Coast Guard's search for 2 men off Molokai coast continues
By TIMOTHY HURLEY AND ROSEMARIE BERNARDO | The Honolulu Star-Advertiser | Published: October 19, 2017
The U.S. Coast Guard on Wednesday identified the two missing men who were aboard the helicopter that disappeared Monday night off the northwest coast of Molokai.
They are advanced helicopter student Jeremy Dossetter, 27, of Haleiwa and instructor Oliver Kirsch, 25, of Mauna Loa Helicopters.
The search is expected to continue for a fourth day today, officials said, although hopes dimmed somewhat after an uninflated yellow life jacket found floating in the water about 100 yards off Ilio Point was identified by the company as belonging to the aircraft.
In addition, a Molokai man who was fishing at Moomomi Bay Monday night told authorities he saw a red blinking light in the sky before it plunged toward the ocean.
Dossetter, a certified flight instructor, commercial pilot and private pilot, was apparently training to earn certification allowing him to teach the use of flight instruments to students. Mastery of instruments allows a pilot to compensate for less-than-ideal weather conditions.
Dossetter, who moved here from San Francisco, previously attended Kenyon College in Ohio and the University of Exeter in England. He was a surfer and bike enthusiast, according to social media.
Kirsch, a college-educated Swiss national who turned 25 last week, is a former Mauna Loa Helicopters student on Hawaii island who landed an instructor’s position with the company after obtaining full certification.
A self-described “child of the mountains” and bike enthusiast, Kirsch maintained a blog in which he described taking an apprenticeship as a helicopter pilot in Hawaii.
“Flying is my passion and I am curious about where this passion will lead me,” he wrote.
The U.S. Coast Guard, Navy and Maui Fire Department continued the search off Molokai Wednesday, along with a helicopter from the flight-training company.
Molokai resident Tim Emmanuel was fishing at Moomomi Bay Monday night when he saw a red blinking light in the sky.
“I just see one red blinking light descending toward the ocean fast,” said Emmanuel of Hoolehua. Within two seconds, the light disappeared. “I was like ‘what the heck is that?’ ”
At first, Emmanuel, 34, thought it was a drone. But shortly afterward, he saw a helicopter and an airplane arrive.
One of the aircraft then came to a complete stop in the air and hovered over the ocean, shining a bright spotlight toward the water where the red blinking light was last seen.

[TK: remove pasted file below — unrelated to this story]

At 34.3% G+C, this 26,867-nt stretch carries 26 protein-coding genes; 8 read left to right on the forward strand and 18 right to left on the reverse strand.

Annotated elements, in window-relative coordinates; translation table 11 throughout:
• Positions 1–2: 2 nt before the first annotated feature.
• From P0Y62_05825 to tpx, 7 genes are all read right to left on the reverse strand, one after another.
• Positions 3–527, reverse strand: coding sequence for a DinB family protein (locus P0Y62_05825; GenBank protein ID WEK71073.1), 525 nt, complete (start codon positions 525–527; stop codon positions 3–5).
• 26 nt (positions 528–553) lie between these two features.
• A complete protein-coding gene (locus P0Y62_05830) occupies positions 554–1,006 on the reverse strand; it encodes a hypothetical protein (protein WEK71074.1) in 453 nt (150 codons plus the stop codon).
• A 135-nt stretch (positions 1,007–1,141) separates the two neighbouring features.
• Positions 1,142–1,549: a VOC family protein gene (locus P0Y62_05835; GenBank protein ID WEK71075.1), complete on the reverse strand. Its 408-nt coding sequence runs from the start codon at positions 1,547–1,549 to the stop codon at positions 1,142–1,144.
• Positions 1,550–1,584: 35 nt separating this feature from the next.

It wasn’t until Tuesday morning that he learned two men were reported missing after a Robinson R44 helicopter disappeared off the northwest coast of Molokai.
Emmanuel then went to the Hoolehua Fire Station and reported to the fire captain what he had witnessed.
So far, the search team has scoured about 7,200 square miles, according to Coast Guard spokeswoman Petty Officer 3rd Class Amanda Levasseur.
Weather conditions in the search area were 25 to 30 mph winds and 8-foot seas.
At 7:26 p.m. Monday, the Coast Guard received a call from the Daniel K. Inouye International Airport control tower reporting that they had lost communications with the Robinson helicopter.
The helicopter left Honolulu for flight training Monday and was heading back to Oahu when the tower lost communications.
A Coast Guard C-130 Hercules airplane and Navy Seahawk helicopter that were conducting training flew to the area immediately after the Coast Guard received the report of the missing aircraft.
Emmanuel was standing on the rocks along the shoreline of Moomomi Bay when he saw the red blinking light against the dark sky. He recalled hearing no sound of any impact.
Because of spotty reception at the bay, he texted his girlfriend on his cellphone to check whether there were any news reports of an aircraft accident. There were none.
At about 8:25 a.m. Tuesday, the fire department’s Air 1 helicopter spotted the life vest. After recovering the jacket, they turned it over to police. The helicopter also scanned the shoreline from Moomomi Beach to Ilio Point while ground crews combed near shore areas.
According to FAA records, the registered owner of the four-seater aircraft is Aviation Leasing LLC in Washington state. The helicopter was manufactured in 2002.
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